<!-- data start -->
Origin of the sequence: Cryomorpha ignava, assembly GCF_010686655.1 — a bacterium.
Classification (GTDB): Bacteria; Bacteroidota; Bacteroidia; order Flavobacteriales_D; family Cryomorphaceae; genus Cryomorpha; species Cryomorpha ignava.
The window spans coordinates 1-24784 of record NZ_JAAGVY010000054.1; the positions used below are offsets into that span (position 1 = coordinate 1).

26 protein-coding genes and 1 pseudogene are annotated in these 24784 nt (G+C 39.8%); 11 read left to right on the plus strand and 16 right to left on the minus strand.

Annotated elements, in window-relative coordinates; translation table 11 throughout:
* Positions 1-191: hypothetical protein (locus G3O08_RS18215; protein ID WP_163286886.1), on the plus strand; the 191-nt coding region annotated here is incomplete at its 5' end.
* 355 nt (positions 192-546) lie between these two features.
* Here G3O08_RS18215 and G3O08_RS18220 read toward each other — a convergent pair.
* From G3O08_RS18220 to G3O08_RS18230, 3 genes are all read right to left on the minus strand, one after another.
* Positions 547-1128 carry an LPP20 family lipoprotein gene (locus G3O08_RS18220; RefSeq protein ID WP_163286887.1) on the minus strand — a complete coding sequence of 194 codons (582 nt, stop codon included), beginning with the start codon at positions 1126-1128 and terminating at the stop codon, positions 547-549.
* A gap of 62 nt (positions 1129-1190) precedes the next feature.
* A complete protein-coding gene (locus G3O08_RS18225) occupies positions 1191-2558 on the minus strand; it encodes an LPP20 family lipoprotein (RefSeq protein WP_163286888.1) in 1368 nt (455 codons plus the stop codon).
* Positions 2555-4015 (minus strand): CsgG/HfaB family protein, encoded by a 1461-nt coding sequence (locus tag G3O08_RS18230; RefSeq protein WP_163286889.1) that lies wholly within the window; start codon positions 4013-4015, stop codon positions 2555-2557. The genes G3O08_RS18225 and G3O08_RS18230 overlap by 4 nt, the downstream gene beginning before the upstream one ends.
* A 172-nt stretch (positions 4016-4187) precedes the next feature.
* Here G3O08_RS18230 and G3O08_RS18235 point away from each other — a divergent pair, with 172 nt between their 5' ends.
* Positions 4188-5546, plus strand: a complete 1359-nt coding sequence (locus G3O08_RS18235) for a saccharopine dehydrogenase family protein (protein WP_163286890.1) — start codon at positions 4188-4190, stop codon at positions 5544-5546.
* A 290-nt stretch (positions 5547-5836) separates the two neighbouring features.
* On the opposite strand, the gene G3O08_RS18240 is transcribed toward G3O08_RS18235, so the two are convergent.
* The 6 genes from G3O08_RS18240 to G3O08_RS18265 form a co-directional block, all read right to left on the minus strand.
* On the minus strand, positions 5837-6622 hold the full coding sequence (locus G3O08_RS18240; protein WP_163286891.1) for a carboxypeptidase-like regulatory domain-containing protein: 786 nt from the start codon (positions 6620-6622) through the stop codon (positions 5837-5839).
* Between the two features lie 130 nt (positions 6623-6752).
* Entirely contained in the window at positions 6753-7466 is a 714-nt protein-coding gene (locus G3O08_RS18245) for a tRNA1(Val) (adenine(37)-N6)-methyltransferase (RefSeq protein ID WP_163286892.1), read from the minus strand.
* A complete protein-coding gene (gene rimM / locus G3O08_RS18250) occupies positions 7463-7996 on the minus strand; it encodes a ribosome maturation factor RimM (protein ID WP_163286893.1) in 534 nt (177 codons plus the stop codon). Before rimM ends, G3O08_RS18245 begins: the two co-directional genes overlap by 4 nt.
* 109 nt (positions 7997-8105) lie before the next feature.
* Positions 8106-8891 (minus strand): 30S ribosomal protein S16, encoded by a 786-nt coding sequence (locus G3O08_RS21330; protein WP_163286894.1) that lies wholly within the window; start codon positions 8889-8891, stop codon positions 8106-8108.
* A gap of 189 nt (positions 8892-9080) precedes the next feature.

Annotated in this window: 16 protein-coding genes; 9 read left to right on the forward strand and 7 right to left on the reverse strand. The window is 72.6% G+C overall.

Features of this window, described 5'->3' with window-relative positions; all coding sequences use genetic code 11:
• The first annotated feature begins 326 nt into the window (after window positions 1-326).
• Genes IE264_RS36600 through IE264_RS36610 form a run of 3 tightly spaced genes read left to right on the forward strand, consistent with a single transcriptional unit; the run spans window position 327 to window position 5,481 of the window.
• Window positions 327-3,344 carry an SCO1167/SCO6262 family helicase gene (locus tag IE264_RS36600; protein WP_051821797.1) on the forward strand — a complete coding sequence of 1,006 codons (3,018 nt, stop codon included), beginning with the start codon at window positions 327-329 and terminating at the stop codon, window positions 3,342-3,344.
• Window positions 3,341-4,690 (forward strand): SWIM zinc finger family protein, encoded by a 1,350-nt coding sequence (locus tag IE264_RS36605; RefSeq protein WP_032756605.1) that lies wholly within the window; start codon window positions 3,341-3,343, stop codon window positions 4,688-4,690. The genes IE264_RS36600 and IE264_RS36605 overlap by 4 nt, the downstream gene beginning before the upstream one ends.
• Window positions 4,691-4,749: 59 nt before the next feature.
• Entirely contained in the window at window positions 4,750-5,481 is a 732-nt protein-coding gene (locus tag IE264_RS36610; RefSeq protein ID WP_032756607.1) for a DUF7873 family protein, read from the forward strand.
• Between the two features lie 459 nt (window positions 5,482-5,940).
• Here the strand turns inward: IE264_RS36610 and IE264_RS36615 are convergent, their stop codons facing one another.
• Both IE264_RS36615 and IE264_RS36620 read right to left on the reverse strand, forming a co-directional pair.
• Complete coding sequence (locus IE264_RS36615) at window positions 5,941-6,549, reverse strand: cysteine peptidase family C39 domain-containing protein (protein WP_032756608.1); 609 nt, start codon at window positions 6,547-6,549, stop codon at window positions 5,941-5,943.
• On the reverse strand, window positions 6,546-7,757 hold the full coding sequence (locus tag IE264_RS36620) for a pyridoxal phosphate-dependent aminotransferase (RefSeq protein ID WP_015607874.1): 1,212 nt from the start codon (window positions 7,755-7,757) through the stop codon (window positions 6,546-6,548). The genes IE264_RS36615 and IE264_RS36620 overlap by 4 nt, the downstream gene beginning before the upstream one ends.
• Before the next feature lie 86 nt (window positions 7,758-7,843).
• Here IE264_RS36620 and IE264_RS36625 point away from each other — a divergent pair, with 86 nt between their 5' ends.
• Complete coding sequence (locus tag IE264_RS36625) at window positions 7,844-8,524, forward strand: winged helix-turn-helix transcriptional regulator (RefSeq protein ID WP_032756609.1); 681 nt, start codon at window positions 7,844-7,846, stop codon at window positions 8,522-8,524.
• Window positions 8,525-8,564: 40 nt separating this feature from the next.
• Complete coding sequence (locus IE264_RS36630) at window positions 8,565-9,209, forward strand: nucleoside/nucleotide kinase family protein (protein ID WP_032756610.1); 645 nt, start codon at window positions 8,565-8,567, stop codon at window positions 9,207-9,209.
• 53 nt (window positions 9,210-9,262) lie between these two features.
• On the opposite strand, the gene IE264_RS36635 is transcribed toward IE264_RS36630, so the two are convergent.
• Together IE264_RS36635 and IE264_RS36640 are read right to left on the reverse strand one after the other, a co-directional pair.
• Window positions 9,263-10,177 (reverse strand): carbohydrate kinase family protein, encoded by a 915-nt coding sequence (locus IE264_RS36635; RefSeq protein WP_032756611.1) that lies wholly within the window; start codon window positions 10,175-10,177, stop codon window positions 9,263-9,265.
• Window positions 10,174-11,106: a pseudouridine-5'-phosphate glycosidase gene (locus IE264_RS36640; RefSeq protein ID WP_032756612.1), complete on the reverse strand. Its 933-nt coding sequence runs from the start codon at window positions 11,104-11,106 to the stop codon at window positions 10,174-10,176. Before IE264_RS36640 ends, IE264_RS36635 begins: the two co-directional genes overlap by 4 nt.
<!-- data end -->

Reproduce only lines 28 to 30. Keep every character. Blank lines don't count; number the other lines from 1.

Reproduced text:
Features of this window, described 5'->3' with window-relative positions; all coding sequences use genetic code 11:
• The first annotated feature begins 326 nt into the window (after window positions 1-326).
• Genes IE264_RS36600 through IE264_RS36610 form a run of 3 tightly spaced genes read left to right on the forward strand, consistent with a single transcriptional unit; the run spans window position 327 to window position 5,481 of the window.